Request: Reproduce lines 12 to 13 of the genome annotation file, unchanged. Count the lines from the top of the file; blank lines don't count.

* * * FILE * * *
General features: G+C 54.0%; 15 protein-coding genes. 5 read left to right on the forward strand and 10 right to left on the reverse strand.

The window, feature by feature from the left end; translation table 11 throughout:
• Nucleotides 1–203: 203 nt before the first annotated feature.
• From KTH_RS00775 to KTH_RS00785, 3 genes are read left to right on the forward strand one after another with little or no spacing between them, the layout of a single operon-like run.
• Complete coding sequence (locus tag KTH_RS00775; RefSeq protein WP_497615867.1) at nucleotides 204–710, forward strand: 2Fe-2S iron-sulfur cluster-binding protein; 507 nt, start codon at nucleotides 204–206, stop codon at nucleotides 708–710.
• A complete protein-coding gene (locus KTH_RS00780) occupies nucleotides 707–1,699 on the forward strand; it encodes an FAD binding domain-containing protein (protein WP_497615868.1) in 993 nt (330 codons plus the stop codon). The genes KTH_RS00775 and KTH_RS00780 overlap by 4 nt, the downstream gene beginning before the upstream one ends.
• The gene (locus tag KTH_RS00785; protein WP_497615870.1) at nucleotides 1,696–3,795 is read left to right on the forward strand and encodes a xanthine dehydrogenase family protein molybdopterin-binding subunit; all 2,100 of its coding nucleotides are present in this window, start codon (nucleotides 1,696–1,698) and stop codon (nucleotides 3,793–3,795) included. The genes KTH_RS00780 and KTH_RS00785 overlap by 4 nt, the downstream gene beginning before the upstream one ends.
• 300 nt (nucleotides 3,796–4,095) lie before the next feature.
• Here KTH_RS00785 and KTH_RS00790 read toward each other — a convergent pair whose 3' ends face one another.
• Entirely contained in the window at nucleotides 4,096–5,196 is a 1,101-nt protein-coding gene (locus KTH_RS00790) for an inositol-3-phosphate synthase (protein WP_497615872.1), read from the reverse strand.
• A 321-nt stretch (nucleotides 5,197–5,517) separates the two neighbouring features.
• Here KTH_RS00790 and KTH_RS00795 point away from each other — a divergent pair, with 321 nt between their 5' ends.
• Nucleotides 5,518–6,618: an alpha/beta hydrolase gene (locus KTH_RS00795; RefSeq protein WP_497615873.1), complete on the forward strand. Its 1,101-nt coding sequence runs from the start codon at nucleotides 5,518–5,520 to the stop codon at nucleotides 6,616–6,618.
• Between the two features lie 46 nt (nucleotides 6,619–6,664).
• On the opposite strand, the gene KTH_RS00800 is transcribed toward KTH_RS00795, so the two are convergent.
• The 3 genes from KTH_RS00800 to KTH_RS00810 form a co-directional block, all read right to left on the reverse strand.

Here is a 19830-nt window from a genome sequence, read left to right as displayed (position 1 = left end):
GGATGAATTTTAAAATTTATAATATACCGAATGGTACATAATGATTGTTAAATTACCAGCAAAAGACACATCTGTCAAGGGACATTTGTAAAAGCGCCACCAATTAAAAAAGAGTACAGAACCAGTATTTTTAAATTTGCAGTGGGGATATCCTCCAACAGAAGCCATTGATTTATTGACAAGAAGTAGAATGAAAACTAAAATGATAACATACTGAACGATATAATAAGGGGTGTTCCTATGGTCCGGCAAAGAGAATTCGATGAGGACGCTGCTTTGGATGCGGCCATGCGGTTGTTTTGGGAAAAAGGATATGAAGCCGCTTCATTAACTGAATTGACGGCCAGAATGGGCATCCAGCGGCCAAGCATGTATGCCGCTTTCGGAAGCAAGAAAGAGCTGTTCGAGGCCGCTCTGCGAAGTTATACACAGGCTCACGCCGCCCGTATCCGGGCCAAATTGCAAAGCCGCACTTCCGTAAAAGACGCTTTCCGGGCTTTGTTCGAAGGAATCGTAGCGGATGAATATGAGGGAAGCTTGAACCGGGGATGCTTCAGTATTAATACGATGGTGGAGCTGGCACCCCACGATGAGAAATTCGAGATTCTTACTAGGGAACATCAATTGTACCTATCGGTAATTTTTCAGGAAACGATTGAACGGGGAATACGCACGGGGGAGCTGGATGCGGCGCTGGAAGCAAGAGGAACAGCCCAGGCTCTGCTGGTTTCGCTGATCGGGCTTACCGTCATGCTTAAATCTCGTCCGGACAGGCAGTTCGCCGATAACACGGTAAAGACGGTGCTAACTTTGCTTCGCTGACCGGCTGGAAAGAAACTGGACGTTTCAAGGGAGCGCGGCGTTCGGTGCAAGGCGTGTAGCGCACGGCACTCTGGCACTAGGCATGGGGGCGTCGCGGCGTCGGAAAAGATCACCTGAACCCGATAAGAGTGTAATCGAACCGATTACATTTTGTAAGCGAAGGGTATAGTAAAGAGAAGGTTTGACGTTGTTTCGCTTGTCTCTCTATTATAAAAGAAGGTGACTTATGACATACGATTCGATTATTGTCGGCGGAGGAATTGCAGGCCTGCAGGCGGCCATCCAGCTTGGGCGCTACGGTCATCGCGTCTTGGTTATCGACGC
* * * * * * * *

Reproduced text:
• Here KTH_RS00790 and KTH_RS00795 point away from each other — a divergent pair, with 321 nt between their 5' ends.
• Nucleotides 5,518–6,618: an alpha/beta hydrolase gene (locus KTH_RS00795; RefSeq protein WP_497615873.1), complete on the forward strand. Its 1,101-nt coding sequence runs from the start codon at nucleotides 5,518–5,520 to the stop codon at nucleotides 6,616–6,618.